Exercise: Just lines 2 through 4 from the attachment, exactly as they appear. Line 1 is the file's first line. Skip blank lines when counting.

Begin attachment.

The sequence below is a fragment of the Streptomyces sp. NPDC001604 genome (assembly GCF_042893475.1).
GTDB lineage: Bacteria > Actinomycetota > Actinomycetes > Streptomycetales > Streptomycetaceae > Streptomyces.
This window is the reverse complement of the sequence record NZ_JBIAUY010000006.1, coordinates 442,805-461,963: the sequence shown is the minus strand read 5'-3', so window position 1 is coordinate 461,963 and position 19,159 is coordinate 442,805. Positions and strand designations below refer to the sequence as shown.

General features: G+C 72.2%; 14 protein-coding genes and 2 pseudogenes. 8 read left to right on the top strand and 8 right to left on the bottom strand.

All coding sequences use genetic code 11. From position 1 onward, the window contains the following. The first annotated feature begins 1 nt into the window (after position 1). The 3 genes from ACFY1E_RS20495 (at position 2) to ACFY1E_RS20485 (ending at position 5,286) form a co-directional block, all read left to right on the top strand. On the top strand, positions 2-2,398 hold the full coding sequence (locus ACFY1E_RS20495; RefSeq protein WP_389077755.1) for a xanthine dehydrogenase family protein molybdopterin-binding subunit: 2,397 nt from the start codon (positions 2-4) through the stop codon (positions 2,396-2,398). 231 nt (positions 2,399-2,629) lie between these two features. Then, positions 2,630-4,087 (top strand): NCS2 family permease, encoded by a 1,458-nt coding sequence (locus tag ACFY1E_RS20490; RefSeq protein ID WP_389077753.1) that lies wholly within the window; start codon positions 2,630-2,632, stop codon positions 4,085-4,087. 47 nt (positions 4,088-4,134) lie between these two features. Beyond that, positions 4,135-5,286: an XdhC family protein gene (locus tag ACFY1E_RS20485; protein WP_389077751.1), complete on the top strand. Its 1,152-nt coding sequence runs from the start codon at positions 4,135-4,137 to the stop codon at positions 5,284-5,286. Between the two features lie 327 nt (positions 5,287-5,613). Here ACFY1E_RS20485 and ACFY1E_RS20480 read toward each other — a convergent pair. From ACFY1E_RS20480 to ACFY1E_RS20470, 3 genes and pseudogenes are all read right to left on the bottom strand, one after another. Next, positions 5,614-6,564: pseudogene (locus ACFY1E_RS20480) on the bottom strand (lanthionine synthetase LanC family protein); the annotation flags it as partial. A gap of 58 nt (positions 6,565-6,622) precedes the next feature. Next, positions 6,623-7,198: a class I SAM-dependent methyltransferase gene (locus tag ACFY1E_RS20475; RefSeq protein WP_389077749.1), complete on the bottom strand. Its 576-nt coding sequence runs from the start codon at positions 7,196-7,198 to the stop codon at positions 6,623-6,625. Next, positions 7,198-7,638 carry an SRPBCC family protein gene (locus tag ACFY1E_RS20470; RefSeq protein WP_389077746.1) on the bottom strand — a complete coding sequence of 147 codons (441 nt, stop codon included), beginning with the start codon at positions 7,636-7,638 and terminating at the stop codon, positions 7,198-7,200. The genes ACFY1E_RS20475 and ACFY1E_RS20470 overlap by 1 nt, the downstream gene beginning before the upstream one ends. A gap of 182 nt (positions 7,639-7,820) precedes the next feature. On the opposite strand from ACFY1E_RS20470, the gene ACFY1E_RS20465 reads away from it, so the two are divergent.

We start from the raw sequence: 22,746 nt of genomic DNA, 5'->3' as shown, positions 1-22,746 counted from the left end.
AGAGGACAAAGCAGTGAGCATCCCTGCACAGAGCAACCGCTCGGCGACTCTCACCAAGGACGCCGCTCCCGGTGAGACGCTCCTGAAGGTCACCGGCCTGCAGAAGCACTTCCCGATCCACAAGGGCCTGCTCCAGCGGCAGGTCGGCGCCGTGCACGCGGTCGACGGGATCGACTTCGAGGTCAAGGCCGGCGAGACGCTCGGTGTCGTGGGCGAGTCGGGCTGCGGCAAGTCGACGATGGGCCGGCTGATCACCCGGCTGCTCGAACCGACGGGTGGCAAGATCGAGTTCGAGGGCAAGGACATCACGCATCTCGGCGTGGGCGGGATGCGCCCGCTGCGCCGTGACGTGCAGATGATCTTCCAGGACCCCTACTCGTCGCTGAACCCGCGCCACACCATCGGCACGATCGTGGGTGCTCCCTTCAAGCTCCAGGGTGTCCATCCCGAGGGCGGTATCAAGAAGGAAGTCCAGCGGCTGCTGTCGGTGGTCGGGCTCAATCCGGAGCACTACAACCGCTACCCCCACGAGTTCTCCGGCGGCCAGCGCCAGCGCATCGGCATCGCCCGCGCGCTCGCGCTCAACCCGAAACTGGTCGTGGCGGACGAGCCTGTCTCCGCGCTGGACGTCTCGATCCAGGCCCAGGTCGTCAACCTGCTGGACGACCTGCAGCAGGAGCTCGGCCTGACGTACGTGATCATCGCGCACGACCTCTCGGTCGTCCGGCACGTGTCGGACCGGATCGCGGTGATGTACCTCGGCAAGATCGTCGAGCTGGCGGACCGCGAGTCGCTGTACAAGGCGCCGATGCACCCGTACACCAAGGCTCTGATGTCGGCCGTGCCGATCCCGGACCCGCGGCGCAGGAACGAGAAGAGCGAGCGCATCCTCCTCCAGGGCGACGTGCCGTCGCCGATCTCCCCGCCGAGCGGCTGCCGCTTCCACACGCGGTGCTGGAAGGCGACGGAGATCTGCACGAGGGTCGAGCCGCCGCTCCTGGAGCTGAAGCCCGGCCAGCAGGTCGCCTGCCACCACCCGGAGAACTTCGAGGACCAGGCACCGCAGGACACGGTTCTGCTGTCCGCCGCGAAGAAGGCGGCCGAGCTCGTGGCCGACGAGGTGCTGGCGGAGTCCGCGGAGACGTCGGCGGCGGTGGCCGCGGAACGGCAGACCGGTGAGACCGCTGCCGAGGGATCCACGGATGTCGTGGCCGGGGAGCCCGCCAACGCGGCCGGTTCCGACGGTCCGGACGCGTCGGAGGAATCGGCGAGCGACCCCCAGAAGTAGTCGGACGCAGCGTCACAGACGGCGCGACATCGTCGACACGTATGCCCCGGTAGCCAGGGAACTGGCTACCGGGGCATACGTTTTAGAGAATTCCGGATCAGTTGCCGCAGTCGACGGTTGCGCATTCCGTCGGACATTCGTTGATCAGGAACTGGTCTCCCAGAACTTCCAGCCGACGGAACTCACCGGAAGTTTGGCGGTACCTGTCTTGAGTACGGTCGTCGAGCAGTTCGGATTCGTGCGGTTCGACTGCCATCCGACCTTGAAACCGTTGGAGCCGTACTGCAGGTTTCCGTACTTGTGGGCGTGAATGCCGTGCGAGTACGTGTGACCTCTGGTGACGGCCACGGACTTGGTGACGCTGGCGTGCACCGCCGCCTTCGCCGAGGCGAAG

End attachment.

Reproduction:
GTDB lineage: Bacteria > Actinomycetota > Actinomycetes > Streptomycetales > Streptomycetaceae > Streptomyces.
This window is the reverse complement of the sequence record NZ_JBIAUY010000006.1, coordinates 442,805-461,963: the sequence shown is the minus strand read 5'-3', so window position 1 is coordinate 461,963 and position 19,159 is coordinate 442,805. Positions and strand designations below refer to the sequence as shown.

General features: G+C 72.2%; 14 protein-coding genes and 2 pseudogenes. 8 read left to right on the top strand and 8 right to left on the bottom strand.